You don’t have to believe me, even though I’ve been telling you this for five years now. A recent Colorado School of Mines study just confirmed that most oil and gas could still be developed by just horizontally drilling up to 1 mile. Just imagine if the study had looked at 4 miles of horizontal drilling. 

And the industry knows its dire claims about Prop 112 are phony. A 39-page report by an oil and gas consultant asked to look at the impact of Prop 112 for the industry shows that it won’t be anywhere near as bad as what the industry and its political lapdogs are claiming. With just 10,000 feet of horizontal drilling (less than 2 miles) 61 percent of the state’s oil and gas reserves are accessible even if Prop 112 passes. And this is the industry’s own research. Again, just think if drilling 4 miles horizontally had been calculated into the estimate, virtually all such reserves would have been found to be accessible after Prop 112 passes.

Remember the chain reaction, folks. Since the 85-percent-lost-reserves claim is an intentionally misleading number, that means the 43,000-jobs-lost and $258-million-in-tax-revenue-lost claims based on the 85 percent number are also false. The industry’s own research shows that its entire argument is false and the industry knows it’s lying just as the state knew it was intentionally deceiving voters by pretending horizontal drilling wasn’t an important factor to consider when calculating Prop 112’s impact.

And what about that “independent” policy organization — The Common Sense Policy Roundtable (CSPR) — that used the COGCC’s 85 percent claim to generate the equally inaccurate job and tax loss info that media organizations across the state have been mindlessly regurgitating to their readers and viewers?

As our previous investigative report (see “Behind the curtain,” Sept. 17, 2015) found, CSPR is an oil and gas industry front group that shares board members with other oil and gas industry front groups such as Coloradans for Responsible Energy Development (CRED) and Vital for Colorado, which are funded by Anadarko Petroleum and Noble Energy. CSPR has also worked with Koch brothers’ funded organizations and is run by Republican fundraiser Kristin Strohm, who is married to oil and gas industry consultant and dirty trickster Josh Penry of EIS Solutions infamy. They have been called America’s first couple of fracking for a reason.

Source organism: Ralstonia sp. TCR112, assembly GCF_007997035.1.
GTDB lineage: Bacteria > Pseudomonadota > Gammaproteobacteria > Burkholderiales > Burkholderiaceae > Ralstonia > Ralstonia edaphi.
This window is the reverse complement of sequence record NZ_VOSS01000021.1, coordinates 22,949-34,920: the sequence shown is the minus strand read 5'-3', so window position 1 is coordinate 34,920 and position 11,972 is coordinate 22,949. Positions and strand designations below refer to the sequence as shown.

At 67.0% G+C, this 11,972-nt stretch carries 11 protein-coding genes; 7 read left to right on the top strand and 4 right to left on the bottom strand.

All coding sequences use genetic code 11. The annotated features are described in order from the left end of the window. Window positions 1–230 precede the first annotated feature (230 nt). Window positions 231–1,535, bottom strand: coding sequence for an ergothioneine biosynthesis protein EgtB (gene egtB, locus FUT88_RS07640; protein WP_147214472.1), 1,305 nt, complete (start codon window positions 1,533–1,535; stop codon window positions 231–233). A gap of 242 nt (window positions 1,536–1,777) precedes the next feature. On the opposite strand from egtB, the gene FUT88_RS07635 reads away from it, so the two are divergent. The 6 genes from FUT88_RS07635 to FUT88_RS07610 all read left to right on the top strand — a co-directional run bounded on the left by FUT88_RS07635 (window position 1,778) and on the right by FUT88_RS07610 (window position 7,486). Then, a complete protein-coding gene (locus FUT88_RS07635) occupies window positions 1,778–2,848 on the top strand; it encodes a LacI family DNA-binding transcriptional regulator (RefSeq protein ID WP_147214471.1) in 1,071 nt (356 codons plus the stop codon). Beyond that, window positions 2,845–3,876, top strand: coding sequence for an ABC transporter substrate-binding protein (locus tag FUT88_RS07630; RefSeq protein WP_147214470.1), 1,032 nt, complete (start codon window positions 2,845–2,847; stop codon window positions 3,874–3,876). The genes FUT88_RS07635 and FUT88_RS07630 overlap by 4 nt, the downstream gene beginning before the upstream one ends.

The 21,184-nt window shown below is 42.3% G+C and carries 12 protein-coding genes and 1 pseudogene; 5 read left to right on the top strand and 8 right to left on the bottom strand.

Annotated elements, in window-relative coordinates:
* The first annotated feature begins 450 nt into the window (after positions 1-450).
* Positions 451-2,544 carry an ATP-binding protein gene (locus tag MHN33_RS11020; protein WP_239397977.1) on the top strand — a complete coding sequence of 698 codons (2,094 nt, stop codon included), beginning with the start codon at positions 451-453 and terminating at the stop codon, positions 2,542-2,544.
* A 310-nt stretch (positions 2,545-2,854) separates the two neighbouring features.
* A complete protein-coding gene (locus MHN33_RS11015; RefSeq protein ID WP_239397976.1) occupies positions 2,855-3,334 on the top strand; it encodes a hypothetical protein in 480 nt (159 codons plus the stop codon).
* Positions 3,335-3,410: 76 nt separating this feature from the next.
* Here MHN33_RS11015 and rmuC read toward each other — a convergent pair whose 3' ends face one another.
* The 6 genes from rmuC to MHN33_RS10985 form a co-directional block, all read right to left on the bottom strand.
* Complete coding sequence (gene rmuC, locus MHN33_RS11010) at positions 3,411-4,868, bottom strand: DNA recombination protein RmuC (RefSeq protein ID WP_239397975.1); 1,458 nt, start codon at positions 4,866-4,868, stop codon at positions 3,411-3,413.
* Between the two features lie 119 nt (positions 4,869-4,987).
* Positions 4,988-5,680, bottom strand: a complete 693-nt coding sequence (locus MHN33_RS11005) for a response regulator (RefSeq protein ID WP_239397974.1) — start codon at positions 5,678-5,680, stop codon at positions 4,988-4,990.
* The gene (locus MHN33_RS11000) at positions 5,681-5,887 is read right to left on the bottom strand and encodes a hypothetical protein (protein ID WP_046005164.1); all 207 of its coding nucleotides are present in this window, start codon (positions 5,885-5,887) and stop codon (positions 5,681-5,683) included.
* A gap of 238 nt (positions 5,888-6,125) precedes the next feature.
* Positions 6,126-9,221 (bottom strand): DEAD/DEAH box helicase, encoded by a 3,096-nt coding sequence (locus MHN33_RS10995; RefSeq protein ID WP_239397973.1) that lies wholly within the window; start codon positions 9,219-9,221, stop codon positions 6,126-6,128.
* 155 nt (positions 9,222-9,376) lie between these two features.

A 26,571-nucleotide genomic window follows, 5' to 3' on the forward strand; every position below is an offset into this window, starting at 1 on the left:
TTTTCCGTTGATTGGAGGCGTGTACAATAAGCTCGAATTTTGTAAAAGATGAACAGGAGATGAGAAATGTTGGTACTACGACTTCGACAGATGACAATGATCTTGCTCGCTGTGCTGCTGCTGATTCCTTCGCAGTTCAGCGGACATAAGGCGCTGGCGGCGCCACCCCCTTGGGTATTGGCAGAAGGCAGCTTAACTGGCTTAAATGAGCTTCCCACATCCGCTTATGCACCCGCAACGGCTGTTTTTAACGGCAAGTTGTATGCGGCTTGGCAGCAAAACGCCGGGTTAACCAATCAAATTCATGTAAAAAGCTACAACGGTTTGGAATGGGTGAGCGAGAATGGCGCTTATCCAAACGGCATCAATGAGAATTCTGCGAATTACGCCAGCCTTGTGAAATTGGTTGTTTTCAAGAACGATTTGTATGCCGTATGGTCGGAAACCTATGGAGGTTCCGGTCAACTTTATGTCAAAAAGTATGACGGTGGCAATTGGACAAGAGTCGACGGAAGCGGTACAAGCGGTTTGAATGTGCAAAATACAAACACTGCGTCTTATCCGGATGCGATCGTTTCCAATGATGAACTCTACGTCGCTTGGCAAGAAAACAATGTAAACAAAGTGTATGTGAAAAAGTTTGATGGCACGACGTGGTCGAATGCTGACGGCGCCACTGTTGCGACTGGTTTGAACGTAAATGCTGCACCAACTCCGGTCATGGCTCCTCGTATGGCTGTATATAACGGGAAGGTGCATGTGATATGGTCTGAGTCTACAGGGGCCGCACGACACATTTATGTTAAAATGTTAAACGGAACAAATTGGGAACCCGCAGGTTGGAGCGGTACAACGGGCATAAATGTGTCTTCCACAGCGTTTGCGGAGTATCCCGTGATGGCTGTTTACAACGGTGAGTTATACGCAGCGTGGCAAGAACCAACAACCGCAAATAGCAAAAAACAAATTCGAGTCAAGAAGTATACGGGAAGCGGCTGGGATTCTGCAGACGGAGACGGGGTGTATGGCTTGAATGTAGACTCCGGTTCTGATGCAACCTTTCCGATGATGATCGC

And CSPR is actually the license owner — or at least was last time I checked — of the REMI economic modeling software that is so often used to make unrealistic oil industry predictions such as the aforementioned jobs and tax revenue numbers being floated this election. As I’ve been reporting for years, the one thing you can count on from CSPR and its REMI software is that the oil and gas industry will always appear many times more important to our state than it actually is. I have no idea how any legitimate news organization could dispense CSPR data while referring to this oil and gas/Republican Party front group as an “independent” anything, yet it happens all the time. It’s simply irresponsible news reporting in the age of Google.

All of this is why the citizens of Colorado have no choice but to pass Proposition 112 and protect themselves from the hazards of producing oil and gas dangerously close to their homes, schools, hospitals and water supplies. It’s clear from their intentionally misleading numbers that state regulators consider promoting oil and gas profits as more important than protecting us from contamination, explosions, health threats, lost property values and environmental devastation.

Like I said, when your whole argument is that you want people to vote to put toxic contamination and explosive materials closer to where they live and work, you better be willing to tell a lot of lies and spread around a lot of money. And those are two things the oil industry has proven itself very willing to do.

So please, for your own sake, don’t be as ignorant and poorly informed as the oil industry is counting on you being — instead, vote yes on Proposition 112 to protect your family, friends, neighbors and your children’s future, aka the planet.